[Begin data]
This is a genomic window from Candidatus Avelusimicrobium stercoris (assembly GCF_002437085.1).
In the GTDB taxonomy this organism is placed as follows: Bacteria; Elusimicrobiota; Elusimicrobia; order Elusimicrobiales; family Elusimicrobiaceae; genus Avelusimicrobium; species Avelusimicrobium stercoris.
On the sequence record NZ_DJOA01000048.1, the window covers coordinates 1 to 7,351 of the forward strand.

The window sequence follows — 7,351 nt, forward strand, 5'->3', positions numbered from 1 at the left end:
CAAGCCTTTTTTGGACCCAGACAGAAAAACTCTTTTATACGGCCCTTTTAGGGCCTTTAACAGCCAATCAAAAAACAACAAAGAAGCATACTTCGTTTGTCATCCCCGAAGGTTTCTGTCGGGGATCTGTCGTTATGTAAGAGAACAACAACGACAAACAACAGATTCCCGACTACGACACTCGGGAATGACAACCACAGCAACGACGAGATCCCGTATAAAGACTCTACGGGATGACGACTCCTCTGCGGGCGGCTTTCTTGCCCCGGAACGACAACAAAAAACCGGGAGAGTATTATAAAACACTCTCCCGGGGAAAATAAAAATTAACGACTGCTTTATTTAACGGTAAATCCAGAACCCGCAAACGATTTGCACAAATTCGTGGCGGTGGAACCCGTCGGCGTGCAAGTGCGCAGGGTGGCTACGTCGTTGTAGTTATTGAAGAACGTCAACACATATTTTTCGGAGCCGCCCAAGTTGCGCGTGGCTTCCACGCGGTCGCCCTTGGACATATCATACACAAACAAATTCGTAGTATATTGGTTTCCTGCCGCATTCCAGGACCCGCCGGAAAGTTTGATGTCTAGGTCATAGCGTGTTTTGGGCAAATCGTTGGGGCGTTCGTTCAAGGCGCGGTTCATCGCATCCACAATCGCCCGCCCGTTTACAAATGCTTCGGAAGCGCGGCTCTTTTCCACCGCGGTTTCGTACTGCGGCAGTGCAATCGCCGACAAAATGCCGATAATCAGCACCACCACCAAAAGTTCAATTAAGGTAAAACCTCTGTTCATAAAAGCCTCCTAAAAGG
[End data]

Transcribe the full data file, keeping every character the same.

This is a genomic window from Candidatus Avelusimicrobium stercoris (assembly GCF_002437085.1).
In the GTDB taxonomy this organism is placed as follows: Bacteria; Elusimicrobiota; Elusimicrobia; order Elusimicrobiales; family Elusimicrobiaceae; genus Avelusimicrobium; species Avelusimicrobium stercoris.
On the sequence record NZ_DJOA01000048.1, the window covers coordinates 1 to 7,351 of the forward strand.

The window sequence follows — 7,351 nt, forward strand, 5'->3', positions numbered from 1 at the left end:
CAAGCCTTTTTTGGACCCAGACAGAAAAACTCTTTTATACGGCCCTTTTAGGGCCTTTAACAGCCAATCAAAAAACAACAAAGAAGCATACTTCGTTTGTCATCCCCGAAGGTTTCTGTCGGGGATCTGTCGTTATGTAAGAGAACAACAACGACAAACAACAGATTCCCGACTACGACACTCGGGAATGACAACCACAGCAACGACGAGATCCCGTATAAAGACTCTACGGGATGACGACTCCTCTGCGGGCGGCTTTCTTGCCCCGGAACGACAACAAAAAACCGGGAGAGTATTATAAAACACTCTCCCGGGGAAAATAAAAATTAACGACTGCTTTATTTAACGGTAAATCCAGAACCCGCAAACGATTTGCACAAATTCGTGGCGGTGGAACCCGTCGGCGTGCAAGTGCGCAGGGTGGCTACGTCGTTGTAGTTATTGAAGAACGTCAACACATATTTTTCGGAGCCGCCCAAGTTGCGCGTGGCTTCCACGCGGTCGCCCTTGGACATATCATACACAAACAAATTCGTAGTATATTGGTTTCCTGCCGCATTCCAGGACCCGCCGGAAAGTTTGATGTCTAGGTCATAGCGTGTTTTGGGCAAATCGTTGGGGCGTTCGTTCAAGGCGCGGTTCATCGCATCCACAATCGCCCGCCCGTTTACAAATGCTTCGGAAGCGCGGCTCTTTTCCACCGCGGTTTCGTACTGCGGCAGTGCAATCGCCGACAAAATGCCGATAATCAGCACCACCACCAAAAGTTCAATTAAGGTAAAACCTCTGTTCATAAAAGCCTCCTAAAAGG